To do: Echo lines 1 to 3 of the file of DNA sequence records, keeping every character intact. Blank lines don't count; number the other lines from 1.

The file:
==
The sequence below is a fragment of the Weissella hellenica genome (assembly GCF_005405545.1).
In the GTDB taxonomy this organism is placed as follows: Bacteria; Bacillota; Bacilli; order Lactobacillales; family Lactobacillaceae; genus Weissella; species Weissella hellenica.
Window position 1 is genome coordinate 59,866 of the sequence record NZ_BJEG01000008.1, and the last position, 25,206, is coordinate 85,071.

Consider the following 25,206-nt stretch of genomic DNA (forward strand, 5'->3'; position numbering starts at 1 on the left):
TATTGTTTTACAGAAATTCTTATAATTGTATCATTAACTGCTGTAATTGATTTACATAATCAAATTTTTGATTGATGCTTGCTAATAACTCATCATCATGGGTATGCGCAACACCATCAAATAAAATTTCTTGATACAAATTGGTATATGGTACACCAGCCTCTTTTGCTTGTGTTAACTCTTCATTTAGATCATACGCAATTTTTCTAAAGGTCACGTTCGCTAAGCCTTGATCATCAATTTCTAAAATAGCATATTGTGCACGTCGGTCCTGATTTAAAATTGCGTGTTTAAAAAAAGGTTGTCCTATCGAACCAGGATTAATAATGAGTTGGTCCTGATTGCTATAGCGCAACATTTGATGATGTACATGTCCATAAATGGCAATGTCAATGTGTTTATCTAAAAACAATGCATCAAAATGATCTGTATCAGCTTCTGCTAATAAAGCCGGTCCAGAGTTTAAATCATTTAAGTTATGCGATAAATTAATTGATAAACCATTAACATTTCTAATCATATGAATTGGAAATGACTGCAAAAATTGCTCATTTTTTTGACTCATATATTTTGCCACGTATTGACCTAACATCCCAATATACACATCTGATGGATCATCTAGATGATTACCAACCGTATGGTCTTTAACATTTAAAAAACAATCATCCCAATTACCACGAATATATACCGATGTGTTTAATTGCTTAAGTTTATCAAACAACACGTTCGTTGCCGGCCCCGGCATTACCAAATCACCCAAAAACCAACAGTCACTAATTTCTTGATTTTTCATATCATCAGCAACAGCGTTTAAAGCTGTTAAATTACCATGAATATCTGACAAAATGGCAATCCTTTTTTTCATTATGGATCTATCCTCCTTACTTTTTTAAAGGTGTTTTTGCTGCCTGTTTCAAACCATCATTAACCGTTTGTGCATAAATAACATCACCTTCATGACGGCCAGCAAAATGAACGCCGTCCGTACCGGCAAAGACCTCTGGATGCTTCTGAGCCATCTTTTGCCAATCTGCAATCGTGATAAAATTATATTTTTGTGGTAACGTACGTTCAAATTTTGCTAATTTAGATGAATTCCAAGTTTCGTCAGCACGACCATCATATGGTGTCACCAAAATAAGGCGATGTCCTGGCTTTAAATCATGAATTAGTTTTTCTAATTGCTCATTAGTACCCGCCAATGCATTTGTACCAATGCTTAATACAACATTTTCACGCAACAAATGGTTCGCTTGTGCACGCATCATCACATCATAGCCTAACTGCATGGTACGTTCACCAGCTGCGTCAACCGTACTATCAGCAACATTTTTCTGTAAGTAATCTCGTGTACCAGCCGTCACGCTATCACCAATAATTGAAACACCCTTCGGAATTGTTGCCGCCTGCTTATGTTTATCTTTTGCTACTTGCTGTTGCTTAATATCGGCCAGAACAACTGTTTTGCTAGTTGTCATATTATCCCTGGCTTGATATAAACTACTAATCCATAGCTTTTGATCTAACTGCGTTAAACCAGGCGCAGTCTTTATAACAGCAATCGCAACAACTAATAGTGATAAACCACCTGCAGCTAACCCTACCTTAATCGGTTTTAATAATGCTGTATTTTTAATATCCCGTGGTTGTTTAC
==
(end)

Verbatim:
The sequence below is a fragment of the Weissella hellenica genome (assembly GCF_005405545.1).
In the GTDB taxonomy this organism is placed as follows: Bacteria; Bacillota; Bacilli; order Lactobacillales; family Lactobacillaceae; genus Weissella; species Weissella hellenica.
Window position 1 is genome coordinate 59,866 of the sequence record NZ_BJEG01000008.1, and the last position, 25,206, is coordinate 85,071.